Pattern: Peacock Feathers shawl by Dorothy Siemens from Fiddlesticks
Made for: My Godmom
Yarn: JaggerSpun Zephyr Wool-Silk Yarn, 2/18 Lace Weight (50% Chinese Tussah silk, 50% fine grade Merino wool), Violet Colorway
Yardage: I estimate I used about 1220 yards of Zephyr. My “one-pound” cone originally weighed 17.3 oz and now weighs 13.4 oz — I used 3.9 oz of yarn — and according to Ravelry a 16.1 oz cone should yield 5040 yards of yarn)
Yarn Source: Sarah’s Yarns
Needles: US size 4 KnitPicks Options circular needles
Dorothy’s reflections on her design process from Knitting Beyond the Hebrides provides wonderful insight into the design process.
SMOOTHING OUT THE TANGLES:
This pattern is unbelievably easy to knit and work with. The hardest part for me was reading the charts both ways. Basically, since the pattern is a mirror-image of itself along the center spine of the shawl, you work the chart from right-to-left (which to me is the “normal” way) and then once you reach the end of the chart you’re at the center-point of the shawl and you work the chart backwards, mirroring exactly the work you’ve just done.
I really struggle with messing up visual things and so reversing the slip-slip-knit and knit-two-together stitches, and symbols, was a challenge. I literally had to write out a big box for myself at the top of the pattern reminding me which was which, and I constantly referred to my little diagrams.
Other than the reverses, the only other thing to keep an eye on is the double yarn-overs, which will fall apart on the wrong (all purl) side of the piece unless you purl and then knit. This was hard for me to remember as the purl rows were my space-out rows and I had to go back more than once to re-do them.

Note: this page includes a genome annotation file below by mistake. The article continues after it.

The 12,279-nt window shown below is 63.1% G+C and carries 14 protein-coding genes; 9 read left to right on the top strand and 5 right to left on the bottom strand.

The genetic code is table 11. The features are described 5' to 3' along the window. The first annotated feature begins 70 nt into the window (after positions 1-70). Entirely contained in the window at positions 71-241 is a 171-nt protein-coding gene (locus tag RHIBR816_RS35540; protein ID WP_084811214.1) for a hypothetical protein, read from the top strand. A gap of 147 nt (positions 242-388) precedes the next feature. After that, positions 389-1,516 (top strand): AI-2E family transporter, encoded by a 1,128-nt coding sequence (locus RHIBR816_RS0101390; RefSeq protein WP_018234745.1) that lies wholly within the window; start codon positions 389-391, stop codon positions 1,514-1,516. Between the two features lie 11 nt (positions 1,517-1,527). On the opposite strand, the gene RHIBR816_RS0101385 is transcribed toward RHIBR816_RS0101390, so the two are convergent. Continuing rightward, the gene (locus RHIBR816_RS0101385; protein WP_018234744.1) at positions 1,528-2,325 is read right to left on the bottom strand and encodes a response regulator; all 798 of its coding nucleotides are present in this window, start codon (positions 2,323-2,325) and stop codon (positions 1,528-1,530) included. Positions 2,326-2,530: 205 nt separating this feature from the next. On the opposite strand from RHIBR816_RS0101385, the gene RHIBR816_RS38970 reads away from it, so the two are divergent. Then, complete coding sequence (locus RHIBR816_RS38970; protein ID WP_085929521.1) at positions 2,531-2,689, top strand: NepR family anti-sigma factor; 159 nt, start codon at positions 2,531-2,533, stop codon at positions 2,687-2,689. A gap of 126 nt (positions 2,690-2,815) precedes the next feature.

Sadly, even though this pattern was so relatively easy, I managed to lose track of my knitting twice. Once it was so bad that I had to rip back about 10 rows to my lifeline. When things went south the second time, I fought back and was actually able to rescue the lace. More details on lace resuscitation can be found in my post on the ordeal here.
One of my favorite parts of this shawl is the edging, which is actually knit back and forth as part of the shawl instead of as a later add-on that must be knit perpendicular to the shawl edge. If you’ve never worked a crochet hook before, don’t despair. All that’s required for this edging is simple single-crochet and if you mess it up the crochet is stretched out so much that it will never show up anyway. In the below photo, each pin is securing a crochet loop and you can see that the loops are pulled tight.
Right off the needles, it was clear that Peacock Feathers is a beautiful pattern. More than other lace I’ve worked, it had character beyond the mushroom-of-fiber that most lace resembles. I really got the sense of the texture and pattern of the piece from the unblocked finished product:
I don’t know why, but a photo of lace in a blocking bath just looks yummy to me! Here is Peacock Feathers resting in a bowl of warm water and a capful of Soak wool wash (the best stuff — thanks to Mick for turning me on to it!)
I really blocked the crap out of this sucker, making each feathery flourish as rounded as I could make it. I’ve seen other shawls out there with more linear edges, but for mine I wanted a look that was as scalloped as I could get.
The shawl was so large that I blocked one whole side first, from the left tip all the way down to the central “feather” and even one feather beyond (this was necessary to make the central feather block out correctly). Once the first half was blocked, I re-dunked the still-slightly-damp second half of the shawl and blocked it the same way. I used blocking wires secured with T-pins to secure the top, straight edge of the shawl and I ran a second blocking wire down the center-line to help keep things even.
This isn’t the most gorgeous finished-object final shot ever, but it gives a good sense of the drape and airy lightness of the piece. It’s as elegant and unique as it’s namesake!